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RCVD DONT ECHO
we type our login name
and password, which the server does not
echo operating system greeting is then
output ... then shell prompt Figure 26.12 Initial option negotiation by Telnet client and server. file:///D|/Documents%20and%20Settings/bigini/Docum...ti/homenet2run/tcpip/tcp-ip-illustrated/telnet.htm (20 of 26) [12/09/2001 14.47.45] Chapter 26. Telnet and Rlogin: Remote Login We've numbered the option negotiation lines that begin with SENT or RCVD, for the
discussion that follows.
1. The client initiates the negotiation of the SUPPRESS GO AHEAD option. This
option starts with a DO since the GO AHEAD command is normally sent by the
server to the client, and the client wants the server to enable the option. (This is
confusing since enabling the option disables the GA commands from being sent.)
The server OKs this option in line 10.
2. The client wants to send its terminal type as specified in RFC 1091 [VanBokkelen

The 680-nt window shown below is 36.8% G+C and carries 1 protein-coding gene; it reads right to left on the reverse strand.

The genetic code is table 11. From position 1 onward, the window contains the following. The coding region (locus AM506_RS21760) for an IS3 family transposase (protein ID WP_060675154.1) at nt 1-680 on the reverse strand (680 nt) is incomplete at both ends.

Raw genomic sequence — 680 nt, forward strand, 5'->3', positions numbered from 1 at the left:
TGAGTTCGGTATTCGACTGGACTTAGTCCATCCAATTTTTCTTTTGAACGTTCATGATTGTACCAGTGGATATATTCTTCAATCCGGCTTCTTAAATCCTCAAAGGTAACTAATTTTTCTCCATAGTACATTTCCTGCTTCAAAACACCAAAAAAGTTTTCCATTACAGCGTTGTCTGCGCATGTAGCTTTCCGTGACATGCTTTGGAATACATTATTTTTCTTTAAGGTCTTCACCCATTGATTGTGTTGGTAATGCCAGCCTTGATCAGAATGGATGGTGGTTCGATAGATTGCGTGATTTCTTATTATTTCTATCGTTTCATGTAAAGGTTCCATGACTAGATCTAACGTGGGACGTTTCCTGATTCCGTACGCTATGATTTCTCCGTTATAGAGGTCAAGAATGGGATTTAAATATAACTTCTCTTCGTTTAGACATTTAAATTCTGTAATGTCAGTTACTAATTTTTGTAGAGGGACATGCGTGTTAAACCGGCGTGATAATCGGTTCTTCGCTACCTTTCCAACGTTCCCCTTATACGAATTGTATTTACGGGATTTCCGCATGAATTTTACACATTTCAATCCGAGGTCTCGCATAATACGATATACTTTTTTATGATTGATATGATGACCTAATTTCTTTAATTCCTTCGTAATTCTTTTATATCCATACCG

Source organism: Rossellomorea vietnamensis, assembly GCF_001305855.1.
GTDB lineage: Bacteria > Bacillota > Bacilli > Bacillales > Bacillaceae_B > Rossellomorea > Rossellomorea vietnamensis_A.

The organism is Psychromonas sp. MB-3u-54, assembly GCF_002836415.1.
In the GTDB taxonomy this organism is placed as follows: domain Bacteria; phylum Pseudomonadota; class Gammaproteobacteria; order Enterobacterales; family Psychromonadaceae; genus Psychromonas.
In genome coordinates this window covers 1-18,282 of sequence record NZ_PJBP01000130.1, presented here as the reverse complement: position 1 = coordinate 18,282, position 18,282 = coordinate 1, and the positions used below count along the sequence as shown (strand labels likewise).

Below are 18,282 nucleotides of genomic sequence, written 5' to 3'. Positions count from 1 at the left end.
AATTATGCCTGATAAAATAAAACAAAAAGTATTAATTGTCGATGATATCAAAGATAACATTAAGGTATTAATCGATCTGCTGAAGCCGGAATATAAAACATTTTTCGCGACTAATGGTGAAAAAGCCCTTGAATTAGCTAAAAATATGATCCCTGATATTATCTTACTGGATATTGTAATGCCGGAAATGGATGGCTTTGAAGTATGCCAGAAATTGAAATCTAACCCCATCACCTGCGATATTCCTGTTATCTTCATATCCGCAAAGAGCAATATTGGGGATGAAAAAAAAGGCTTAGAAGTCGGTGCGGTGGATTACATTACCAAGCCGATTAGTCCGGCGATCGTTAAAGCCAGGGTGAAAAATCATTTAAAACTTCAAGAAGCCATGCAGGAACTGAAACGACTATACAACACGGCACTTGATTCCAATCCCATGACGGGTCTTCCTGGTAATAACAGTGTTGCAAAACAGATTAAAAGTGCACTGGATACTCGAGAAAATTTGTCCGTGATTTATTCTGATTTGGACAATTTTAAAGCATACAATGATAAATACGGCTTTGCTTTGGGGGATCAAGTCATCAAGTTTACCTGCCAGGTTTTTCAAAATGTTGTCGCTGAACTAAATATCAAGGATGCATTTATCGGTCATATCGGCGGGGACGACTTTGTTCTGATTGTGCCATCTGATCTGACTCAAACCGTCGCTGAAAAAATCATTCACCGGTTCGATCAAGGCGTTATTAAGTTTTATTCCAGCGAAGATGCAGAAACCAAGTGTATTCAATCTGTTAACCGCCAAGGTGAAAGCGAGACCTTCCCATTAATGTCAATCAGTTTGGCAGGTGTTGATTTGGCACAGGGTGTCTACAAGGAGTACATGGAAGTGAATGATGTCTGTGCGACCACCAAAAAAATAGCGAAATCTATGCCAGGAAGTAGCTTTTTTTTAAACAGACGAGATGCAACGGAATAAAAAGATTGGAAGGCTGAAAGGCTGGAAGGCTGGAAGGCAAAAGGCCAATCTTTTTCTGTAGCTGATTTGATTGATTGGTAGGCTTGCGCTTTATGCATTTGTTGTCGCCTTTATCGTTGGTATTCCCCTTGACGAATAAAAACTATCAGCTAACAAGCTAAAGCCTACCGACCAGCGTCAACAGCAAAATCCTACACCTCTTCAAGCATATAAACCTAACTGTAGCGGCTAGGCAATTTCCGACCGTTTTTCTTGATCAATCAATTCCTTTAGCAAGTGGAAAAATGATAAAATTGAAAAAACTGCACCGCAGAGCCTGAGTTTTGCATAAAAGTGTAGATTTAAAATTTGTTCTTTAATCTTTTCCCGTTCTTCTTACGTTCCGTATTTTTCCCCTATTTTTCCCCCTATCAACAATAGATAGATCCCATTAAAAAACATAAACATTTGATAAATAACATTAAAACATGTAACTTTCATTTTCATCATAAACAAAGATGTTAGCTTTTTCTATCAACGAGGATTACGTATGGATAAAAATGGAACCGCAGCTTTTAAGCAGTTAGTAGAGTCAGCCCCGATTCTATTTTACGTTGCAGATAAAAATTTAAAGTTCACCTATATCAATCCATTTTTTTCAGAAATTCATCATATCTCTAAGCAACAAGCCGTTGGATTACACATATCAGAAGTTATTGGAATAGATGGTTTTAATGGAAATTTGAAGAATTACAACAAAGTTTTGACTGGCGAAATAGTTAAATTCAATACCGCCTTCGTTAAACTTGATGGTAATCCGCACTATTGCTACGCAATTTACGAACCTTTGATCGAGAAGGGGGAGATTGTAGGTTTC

1989]. This is common with Unix clients. This option starts with a WILL since the
client wants to enable the option at its end.
3. NAWS stands for "negotiate about window size" and is defined in RFC 1073
[Waitzman 1988]. If the server agrees (which it doesn't, in line II), the client then
sends a suboption with the number of rows and columns in the terminal window.
Additionally, the client will send this suboption at any time later if the window size
changes. (This is similar to what we saw with the Rlogin 0x80 command in Figure
4. The TSPEED option lets the sender (normally the client) send its terminal speed, as
defined in RFC 1079 [Hedrick 1988b]. If the server agrees (which it doesn't, in line
12), the client then sends a suboption with its transmit speed and receive speed.
5. LFLOW stands for "local flow control," and is defined in RFC 1372 [Hedrick and
Borman 1992]. The client sends this option to the server stating that it is willing to
enable and disable flow control on command. If the server a...
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